It looked like Matt was following standard rescue protocol. If there is a swimmer near the rocks and the swimmer is separated from his kayak, the first rescuer secures the swimmer and tows them to safety. A second rescuer gets the kayak. Once both swimmer and kayak are out of danger they are reunited.
Bob's goals and perspective were very different. He reported that felt pretty safe on the rocks. He was out of the water and felt that it would be easier to get himself and his kayak to the protected water on the far side of his little outcrop. He reported that he saw Matt's kayak as a danger to himself because it was being tossed around and could easily have whacked him.
I'm not sure if either Matt or Bob were right about how to proceed, so I'm not going to pick sides. Matt's approach is the correct one in 90% of situations. Bob made a good case for his approach given the particular circumstances.
I will say that one of them needed to take charge of the situation. Bob either needed to clearly wave Matt off, or Matt needed to just latch onto Bob and drag him out. The third option would have been for Matt to simply leave Bob on the rocks once he saw that he was OK. As it was Matt sat off the rocks, in harms way, for too long. It also took too long for the rest of the group to have a sense of what they needed to do.
Lesson 3: What to do with nervous paddlers?
While the rescues were going on, MA and Bob were sitting out in the Bay with Carole. Needless to say they were nervous. The swells where they were waiting were large and the wind was pretty strong. Carole wanted to take them closer to the end of the Bluffs where things were more settled. She figured that there were five paddlers to help out rescuing Bob and we could handle it.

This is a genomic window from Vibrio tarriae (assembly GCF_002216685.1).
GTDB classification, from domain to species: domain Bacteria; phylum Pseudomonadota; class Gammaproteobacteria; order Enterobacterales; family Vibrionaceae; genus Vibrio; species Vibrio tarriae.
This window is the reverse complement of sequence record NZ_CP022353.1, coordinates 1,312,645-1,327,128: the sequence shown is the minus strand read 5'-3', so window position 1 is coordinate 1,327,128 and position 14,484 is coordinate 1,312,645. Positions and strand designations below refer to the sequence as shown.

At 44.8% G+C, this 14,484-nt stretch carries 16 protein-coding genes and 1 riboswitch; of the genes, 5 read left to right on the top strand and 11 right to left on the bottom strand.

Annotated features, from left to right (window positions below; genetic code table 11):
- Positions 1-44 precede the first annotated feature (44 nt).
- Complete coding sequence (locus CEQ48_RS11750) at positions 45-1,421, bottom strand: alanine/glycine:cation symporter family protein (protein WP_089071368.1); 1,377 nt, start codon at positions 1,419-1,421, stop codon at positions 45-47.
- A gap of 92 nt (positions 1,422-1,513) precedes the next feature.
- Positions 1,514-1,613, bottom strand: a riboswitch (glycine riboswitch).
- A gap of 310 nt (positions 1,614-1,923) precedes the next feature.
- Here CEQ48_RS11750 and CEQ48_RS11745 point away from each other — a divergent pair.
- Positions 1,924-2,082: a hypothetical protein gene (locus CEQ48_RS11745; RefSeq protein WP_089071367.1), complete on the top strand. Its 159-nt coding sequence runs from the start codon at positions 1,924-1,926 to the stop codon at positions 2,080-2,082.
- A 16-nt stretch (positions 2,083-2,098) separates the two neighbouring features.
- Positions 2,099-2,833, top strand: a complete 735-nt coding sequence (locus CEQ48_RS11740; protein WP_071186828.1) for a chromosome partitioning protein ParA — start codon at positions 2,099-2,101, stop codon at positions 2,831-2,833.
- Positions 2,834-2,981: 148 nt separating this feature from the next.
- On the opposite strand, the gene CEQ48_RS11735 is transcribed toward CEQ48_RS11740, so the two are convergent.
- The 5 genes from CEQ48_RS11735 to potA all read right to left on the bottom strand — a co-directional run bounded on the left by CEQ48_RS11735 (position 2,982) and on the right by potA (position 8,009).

While I'm not a big fan of splitting groups in general, there are times when it is appropriate. I think this was one of them. Getting the less experienced paddlers to safer conditions would have lessened the chances that one of them would have gone in the drink also.
However, the decision was made to keep the group together. This makes sense also. If there had been trouble once they moved off their lower numbers increased the danger of a rescue.
Lesson 4:Staying Warm
Becca's brush with hypothermia is a good reminder of the dangers inherent in winter paddling. In the summer what you wear is hardly a concern. Heat management is not that hard. In the winter, however, heat management is critical and difficult. Picking the right clothes to wear under a drysuit is a matter of safety as well as comfort. You need to be warm enough to keep your core temp up, even in the water, but not so warm that you sweat away the benefits of a drysuit.
Becca's situation is also a reminder that all the members of the group need to keep an eye on each other right up to the point that boats are stowed and dry clothes are donned. Hypothermia hits fast and is unforgiving. The signs to look out for are slurred speech and someone acting more spacey than is normal.
Thankfully, Ken spotted the signs and reacted quickly. To treat hypothermia you need to warm the victim. Get them into dry clothes, put them in a warm place, and give them something warm to drink. If they don't start to show signs of improvement call 911.